In his lecture titled, “Whose Courts are They? Federal Courts in an Age of Federalism,” Fletcher will address a recurring and unanswered question among scholars of the federal courts: What constitutional obligation does Congress have to confer jurisdiction on the federal courts? Variations of the question are: Must Congress confer jurisdiction on the federal courts over all cases involving questions of federal law, or may it leave some cases involving questions of federal law to the state courts? Justice Joseph Story had an answer, based on his reading of the word "all" in Article III, Section 2, of the Constitution, but Fletcher disagrees with Story, based on his reading of the same word.
Fletcher was sworn in as United States Circuit Judge for the Ninth Circuit on February 1, 1999. He was a professor of law at the University of California, Berkeley from 1977 to 1999, retiring from the Boalt Hall faculty as the Richard W. Jennings Jr., Professor of Law. He is a scholar of the federal courts and jurisdiction and civil procedure, and is the author of numerous works in those subject areas, including Pleading and Procedure: State and Federal (9th ed., Foundation Press, 2005, with Geoffrey C. Hazard, Jr., Colin C. Tait, and Stephen McG. Bundy). A graduate of Yale Law School, Fletcher clerked for Justice William J. Brennan Jr., of the United States Supreme Court.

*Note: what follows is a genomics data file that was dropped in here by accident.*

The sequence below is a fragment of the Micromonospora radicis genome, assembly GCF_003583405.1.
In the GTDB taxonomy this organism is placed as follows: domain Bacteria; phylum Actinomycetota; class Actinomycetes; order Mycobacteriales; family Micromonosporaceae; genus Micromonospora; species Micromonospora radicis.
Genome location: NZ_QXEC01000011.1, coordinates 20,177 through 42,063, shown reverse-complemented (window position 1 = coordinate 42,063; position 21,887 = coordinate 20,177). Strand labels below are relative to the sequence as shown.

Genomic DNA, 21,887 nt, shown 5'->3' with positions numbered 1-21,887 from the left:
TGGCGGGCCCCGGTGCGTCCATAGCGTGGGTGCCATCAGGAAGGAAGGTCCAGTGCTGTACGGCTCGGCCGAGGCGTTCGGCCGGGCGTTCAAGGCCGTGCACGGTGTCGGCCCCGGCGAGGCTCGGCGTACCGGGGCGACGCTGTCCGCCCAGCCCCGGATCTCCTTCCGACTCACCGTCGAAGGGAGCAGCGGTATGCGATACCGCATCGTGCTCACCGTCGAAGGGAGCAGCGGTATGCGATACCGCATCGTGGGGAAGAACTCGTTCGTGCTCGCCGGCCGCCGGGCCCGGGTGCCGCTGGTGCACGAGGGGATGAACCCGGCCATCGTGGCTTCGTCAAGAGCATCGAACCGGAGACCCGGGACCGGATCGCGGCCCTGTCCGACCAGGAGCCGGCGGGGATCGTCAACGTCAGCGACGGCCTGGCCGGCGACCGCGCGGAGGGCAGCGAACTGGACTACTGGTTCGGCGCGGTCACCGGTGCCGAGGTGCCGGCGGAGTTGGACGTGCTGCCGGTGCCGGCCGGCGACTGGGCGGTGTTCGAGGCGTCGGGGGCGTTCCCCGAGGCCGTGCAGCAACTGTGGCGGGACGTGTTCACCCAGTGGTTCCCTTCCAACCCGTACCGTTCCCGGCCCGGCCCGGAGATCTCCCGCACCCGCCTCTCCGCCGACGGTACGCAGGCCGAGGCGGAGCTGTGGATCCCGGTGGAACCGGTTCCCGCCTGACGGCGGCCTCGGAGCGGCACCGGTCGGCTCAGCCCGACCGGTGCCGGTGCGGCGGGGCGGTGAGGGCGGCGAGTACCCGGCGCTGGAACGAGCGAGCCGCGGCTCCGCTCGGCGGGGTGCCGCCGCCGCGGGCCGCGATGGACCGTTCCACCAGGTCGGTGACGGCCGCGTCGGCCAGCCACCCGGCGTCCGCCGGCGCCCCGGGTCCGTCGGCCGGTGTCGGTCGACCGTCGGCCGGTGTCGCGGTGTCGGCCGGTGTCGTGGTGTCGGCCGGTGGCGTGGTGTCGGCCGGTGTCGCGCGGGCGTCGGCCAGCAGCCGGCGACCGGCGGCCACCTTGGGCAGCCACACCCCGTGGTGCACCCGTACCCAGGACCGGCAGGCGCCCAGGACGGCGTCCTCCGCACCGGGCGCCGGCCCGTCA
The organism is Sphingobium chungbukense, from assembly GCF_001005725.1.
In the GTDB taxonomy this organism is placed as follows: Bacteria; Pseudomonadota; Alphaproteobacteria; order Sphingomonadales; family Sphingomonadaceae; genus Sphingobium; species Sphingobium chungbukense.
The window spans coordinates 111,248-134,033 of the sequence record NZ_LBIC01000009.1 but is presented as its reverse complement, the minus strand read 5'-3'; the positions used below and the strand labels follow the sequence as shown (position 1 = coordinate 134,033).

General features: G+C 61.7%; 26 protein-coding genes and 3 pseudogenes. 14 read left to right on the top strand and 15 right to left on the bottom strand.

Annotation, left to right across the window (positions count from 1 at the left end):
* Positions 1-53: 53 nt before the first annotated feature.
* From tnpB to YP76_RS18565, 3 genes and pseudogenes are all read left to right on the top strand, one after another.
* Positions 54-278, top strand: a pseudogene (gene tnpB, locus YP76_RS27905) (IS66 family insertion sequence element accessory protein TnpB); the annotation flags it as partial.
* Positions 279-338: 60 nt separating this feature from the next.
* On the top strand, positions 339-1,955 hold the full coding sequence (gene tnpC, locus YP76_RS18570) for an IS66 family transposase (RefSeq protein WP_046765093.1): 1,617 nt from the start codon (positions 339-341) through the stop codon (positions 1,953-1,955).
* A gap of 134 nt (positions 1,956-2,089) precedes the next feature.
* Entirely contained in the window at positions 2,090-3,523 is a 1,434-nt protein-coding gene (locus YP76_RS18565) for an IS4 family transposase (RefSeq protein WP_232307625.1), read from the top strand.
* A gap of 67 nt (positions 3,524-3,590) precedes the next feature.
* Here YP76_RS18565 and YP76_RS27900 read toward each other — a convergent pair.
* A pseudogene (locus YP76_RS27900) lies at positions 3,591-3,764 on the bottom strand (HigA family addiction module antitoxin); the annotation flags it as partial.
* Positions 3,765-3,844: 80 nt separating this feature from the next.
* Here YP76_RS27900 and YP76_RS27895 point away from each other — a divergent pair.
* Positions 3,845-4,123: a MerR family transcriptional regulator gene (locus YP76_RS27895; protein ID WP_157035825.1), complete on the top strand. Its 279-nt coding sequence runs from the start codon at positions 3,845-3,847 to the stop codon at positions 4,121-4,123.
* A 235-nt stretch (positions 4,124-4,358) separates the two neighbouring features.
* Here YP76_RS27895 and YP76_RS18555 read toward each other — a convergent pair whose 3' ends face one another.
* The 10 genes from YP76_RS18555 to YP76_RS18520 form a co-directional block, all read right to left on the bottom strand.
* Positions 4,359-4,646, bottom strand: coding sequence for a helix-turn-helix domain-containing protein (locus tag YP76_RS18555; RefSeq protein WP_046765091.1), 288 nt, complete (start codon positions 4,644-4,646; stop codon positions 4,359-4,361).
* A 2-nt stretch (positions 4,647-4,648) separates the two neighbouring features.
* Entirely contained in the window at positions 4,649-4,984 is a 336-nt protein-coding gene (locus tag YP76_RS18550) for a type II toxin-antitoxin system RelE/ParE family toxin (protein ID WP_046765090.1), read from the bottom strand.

This event is free and open to the public. Duke Law School is located at the corner of Towerview Road and Science Drive on Duke’s West Campus. Parking is available at the Bryan Center. Lunch will be served on a first-come, first-served basis, with a dessert reception to follow the lecture.
The annual Brainerd Currie Memorial Lecture honors the late Duke Law scholar Brainerd Currie. It will be webcast live.
For more information, contact Frances Presma at (919) 613-724.